It didn't help when he told David that his mother would always be with him, even if he couldn't see her. An unseen mother couldn't go for long walks with you on summer evenings, drawing the names of trees and flowers from her seemingly infinite knowledge of nature; or help you with your homework, the familiar scent of her in your nostrils as she leaned in to correct a misspelling or puzzle over the meaning of an unfamiliar poem; or read with you on cold Sunday afternoons when the fire
He wanted to live life to the extreme, but without any mess or complications. He wanted to live life in such a way that if a photograph were taken at random, it would be a cool photograph. Things should look right. Fun; there should be a lot of fun and no more sadness than absolutely necessary.
I love Billy Wilder, and I love the way that his films can be very touching and very moving and very romantic, and at the same time there's always a little cynical undertone, there's always something that undercuts things.
You're gorgeous, you old hag, and if I could give you just one gift ever for the rest of your life it would be this. Confidence. It would be the girl of confidence. Either that or a scented candle.
What about damp? What about flooding? Wouldn't it make sense to have a little lawn or garden as a sort of buffer zone between the house and the water? But then it wouldn't be Venice, said Connie's voice in my head. Then it would be Staines.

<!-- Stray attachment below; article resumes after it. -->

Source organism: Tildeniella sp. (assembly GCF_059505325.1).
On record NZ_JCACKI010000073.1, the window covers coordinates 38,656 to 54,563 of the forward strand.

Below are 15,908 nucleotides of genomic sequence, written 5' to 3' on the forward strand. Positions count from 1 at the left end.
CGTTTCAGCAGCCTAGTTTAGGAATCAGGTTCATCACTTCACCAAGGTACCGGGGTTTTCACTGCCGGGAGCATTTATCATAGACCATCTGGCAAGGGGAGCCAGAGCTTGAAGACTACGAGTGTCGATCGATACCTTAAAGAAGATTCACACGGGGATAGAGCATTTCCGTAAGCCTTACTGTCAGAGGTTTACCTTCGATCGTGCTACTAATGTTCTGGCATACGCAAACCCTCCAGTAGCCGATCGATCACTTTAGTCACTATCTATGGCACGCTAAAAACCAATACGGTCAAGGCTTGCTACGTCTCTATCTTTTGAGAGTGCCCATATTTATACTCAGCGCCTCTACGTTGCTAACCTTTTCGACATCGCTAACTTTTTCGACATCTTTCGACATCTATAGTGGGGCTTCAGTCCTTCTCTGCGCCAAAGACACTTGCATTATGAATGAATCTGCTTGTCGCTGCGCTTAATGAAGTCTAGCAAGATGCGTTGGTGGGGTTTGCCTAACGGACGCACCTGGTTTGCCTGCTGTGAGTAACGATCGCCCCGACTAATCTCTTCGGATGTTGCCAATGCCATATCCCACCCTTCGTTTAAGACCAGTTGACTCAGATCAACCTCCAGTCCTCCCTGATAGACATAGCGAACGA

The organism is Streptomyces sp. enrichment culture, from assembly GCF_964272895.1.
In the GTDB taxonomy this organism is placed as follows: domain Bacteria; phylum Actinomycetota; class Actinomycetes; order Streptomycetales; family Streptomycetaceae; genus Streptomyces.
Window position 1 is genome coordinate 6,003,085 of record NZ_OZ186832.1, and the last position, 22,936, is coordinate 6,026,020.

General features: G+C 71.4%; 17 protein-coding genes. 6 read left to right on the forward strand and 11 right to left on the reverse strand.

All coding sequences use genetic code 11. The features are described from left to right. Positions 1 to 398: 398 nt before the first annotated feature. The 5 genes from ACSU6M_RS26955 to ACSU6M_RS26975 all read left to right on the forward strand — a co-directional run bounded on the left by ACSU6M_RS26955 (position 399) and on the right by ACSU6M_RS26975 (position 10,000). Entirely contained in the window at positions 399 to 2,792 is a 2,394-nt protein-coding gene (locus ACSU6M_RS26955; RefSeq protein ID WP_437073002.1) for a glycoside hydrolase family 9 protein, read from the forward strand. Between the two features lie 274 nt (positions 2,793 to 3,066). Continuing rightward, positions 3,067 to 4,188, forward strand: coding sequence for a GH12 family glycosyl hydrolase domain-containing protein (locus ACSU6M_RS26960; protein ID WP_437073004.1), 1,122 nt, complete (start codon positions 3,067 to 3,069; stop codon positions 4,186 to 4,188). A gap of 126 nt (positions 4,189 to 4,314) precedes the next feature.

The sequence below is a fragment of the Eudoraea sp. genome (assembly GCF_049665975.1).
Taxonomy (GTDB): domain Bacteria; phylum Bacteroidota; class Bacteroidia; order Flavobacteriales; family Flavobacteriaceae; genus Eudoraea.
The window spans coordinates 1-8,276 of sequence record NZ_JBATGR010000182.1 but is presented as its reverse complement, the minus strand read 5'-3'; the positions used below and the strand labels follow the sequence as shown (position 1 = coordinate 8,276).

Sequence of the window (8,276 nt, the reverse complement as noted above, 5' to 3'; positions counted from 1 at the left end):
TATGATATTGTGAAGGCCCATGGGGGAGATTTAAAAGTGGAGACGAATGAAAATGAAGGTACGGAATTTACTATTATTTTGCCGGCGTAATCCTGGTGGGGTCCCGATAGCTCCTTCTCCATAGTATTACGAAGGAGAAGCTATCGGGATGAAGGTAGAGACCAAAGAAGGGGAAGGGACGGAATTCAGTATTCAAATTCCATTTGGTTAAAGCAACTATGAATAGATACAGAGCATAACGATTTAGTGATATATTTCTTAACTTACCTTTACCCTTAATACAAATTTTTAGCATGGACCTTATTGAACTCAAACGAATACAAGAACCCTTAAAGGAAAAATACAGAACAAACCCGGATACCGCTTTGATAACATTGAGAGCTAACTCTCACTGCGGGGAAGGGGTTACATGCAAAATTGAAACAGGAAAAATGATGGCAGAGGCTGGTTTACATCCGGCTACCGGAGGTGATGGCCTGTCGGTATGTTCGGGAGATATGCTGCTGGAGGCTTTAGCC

Dexter, I love you so much. So, so much, and I probably always will. I just don't like you anymore. I'm sorry.
I worry sometimes that I'm a bit moralistic; always writing about men who are learning to grow up, not be so self-absorbed, selfish or badly behaved. I wonder if that's dull and liberal and wimpy? I should probably write something that celebrates wickedness.
But the thing about Literature is, well, basically it encapsulates all the disciplines - it's history, philosophy, politics, sexual politics, sociology, psychology, linguistics, science. Literature is mankind's organised response to the world around him, or her.
There's no shortage of orphans in 19th-century literature, but it's hard to find a single happy, communicative, functional parental relationship in the whole of 'Great Expectations,' even among the minor characters.
The unrequited love of ones' only living offspring has its own particular slow acid burn